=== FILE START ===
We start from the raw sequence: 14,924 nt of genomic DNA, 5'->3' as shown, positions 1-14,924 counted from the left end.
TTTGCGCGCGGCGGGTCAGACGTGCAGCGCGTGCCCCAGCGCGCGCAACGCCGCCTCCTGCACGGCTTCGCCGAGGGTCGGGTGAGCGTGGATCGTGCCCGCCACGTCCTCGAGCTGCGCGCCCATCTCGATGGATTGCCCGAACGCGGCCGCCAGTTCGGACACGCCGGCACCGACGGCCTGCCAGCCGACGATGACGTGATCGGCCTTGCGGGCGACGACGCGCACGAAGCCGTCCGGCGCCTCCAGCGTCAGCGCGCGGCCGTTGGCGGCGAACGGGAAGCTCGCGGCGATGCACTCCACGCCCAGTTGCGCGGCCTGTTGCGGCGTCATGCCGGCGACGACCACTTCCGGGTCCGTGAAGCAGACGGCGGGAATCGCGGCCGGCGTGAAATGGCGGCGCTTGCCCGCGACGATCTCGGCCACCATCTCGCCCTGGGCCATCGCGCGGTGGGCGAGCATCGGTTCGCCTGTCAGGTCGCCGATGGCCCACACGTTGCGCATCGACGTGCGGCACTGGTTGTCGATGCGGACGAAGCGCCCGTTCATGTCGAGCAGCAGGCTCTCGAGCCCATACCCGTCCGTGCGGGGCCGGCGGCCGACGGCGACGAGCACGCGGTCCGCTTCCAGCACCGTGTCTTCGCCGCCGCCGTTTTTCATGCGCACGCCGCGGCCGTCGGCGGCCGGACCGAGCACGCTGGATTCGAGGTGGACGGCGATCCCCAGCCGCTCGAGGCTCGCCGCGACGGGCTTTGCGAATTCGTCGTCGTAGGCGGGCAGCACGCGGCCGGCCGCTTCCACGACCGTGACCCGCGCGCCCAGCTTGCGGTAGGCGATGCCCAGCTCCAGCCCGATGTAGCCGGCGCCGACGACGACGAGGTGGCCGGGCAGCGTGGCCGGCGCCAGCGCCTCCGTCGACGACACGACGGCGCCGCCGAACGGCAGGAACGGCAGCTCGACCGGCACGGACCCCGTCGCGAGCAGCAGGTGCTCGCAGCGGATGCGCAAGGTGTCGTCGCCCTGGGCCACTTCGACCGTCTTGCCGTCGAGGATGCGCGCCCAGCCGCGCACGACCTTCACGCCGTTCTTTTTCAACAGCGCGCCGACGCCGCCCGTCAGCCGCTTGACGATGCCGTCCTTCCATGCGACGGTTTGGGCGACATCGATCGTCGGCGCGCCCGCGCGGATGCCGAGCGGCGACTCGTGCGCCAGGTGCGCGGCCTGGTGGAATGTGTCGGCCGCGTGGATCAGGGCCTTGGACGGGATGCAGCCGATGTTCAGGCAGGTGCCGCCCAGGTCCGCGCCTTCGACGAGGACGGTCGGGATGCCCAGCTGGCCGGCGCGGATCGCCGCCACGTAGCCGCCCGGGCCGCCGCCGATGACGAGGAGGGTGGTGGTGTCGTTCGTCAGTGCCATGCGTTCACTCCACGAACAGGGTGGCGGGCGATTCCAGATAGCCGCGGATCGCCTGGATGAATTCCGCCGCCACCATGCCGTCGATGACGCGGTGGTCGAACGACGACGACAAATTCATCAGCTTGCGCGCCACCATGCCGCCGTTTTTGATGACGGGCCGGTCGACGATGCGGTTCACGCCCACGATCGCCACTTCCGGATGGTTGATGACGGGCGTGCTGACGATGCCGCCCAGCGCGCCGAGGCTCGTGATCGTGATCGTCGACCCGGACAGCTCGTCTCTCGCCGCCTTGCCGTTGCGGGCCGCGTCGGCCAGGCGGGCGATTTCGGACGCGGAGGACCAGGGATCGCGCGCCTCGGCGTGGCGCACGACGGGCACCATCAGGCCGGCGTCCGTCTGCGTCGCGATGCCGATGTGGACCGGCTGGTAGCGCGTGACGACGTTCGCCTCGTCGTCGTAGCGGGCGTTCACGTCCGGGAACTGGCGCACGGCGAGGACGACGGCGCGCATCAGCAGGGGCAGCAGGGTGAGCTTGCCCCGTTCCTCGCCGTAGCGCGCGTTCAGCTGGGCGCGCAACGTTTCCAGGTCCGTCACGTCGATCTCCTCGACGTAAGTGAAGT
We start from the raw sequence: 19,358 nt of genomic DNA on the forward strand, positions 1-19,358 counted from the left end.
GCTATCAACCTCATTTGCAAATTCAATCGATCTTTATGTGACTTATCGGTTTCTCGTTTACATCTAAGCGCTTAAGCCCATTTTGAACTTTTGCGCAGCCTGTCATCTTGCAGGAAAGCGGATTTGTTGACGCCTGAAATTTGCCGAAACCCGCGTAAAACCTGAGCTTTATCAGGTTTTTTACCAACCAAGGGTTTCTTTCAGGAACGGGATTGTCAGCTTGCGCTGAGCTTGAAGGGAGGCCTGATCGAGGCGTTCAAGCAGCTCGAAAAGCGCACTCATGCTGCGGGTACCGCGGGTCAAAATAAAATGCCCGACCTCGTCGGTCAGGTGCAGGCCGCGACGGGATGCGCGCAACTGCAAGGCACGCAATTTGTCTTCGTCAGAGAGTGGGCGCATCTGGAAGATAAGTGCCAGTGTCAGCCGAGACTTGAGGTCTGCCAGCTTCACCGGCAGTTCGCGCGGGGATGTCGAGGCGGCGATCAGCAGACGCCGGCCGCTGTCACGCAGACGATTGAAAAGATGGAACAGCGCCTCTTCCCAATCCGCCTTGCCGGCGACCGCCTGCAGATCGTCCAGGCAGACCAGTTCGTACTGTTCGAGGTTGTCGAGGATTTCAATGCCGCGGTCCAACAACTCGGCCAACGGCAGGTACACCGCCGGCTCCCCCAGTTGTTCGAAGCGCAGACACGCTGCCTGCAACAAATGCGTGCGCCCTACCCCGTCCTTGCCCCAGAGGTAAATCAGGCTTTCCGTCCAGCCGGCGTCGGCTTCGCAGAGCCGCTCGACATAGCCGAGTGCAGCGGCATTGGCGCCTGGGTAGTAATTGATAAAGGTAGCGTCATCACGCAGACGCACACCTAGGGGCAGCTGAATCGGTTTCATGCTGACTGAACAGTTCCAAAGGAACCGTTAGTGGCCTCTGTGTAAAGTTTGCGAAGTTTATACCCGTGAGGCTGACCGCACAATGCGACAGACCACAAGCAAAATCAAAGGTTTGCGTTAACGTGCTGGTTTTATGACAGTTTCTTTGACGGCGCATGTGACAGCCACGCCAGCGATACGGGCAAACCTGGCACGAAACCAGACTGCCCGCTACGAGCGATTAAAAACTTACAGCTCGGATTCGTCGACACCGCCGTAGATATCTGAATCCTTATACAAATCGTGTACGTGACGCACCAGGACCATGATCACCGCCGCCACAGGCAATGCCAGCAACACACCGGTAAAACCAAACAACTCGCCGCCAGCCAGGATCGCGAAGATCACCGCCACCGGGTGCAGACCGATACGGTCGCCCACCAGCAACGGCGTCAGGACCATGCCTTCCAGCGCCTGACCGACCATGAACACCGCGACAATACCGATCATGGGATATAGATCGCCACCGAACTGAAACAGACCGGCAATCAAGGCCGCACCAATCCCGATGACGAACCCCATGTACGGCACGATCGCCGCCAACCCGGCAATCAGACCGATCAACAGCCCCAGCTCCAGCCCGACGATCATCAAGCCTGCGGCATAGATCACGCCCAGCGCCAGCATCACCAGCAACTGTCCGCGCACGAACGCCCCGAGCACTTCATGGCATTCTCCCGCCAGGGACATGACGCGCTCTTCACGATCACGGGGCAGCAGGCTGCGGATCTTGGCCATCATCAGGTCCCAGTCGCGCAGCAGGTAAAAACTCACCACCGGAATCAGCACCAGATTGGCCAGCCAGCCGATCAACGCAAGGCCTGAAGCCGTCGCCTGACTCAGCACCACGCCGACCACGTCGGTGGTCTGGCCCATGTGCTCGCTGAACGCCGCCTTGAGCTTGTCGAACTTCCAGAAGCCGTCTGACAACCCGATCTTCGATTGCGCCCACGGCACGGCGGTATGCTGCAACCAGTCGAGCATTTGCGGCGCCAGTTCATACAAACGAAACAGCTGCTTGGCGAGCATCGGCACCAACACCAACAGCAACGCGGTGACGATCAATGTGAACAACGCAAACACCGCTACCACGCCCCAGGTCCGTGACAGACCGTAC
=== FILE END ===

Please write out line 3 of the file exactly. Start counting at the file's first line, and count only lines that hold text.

We start from the raw sequence: 19,358 nt of genomic DNA on the forward strand, positions 1-19,358 counted from the left end.